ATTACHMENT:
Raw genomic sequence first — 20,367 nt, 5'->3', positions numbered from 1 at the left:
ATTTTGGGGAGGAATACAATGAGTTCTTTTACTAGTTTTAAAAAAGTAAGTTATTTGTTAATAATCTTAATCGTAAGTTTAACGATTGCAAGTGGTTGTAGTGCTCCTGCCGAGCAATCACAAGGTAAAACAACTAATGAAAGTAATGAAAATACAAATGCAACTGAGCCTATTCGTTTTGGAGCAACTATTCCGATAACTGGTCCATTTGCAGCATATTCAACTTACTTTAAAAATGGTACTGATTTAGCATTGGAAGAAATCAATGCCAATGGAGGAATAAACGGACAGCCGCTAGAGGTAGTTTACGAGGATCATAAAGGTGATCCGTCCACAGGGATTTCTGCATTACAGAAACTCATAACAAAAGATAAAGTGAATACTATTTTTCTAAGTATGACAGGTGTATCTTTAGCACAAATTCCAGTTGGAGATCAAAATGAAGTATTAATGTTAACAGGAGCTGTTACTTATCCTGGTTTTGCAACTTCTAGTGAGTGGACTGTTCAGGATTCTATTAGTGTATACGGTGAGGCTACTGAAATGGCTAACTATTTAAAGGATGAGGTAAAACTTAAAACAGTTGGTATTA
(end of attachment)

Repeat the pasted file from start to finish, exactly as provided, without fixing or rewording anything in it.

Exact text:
Raw genomic sequence first — 20,367 nt, 5'->3', positions numbered from 1 at the left:
ATTTTGGGGAGGAATACAATGAGTTCTTTTACTAGTTTTAAAAAAGTAAGTTATTTGTTAATAATCTTAATCGTAAGTTTAACGATTGCAAGTGGTTGTAGTGCTCCTGCCGAGCAATCACAAGGTAAAACAACTAATGAAAGTAATGAAAATACAAATGCAACTGAGCCTATTCGTTTTGGAGCAACTATTCCGATAACTGGTCCATTTGCAGCATATTCAACTTACTTTAAAAATGGTACTGATTTAGCATTGGAAGAAATCAATGCCAATGGAGGAATAAACGGACAGCCGCTAGAGGTAGTTTACGAGGATCATAAAGGTGATCCGTCCACAGGGATTTCTGCATTACAGAAACTCATAACAAAAGATAAAGTGAATACTATTTTTCTAAGTATGACAGGTGTATCTTTAGCACAAATTCCAGTTGGAGATCAAAATGAAGTATTAATGTTAACAGGAGCTGTTACTTATCCTGGTTTTGCAACTTCTAGTGAGTGGACTGTTCAGGATTCTATTAGTGTATACGGTGAGGCTACTGAAATGGCTAACTATTTAAAGGATGAGGTAAAACTTAAAACAGTTGGTATTA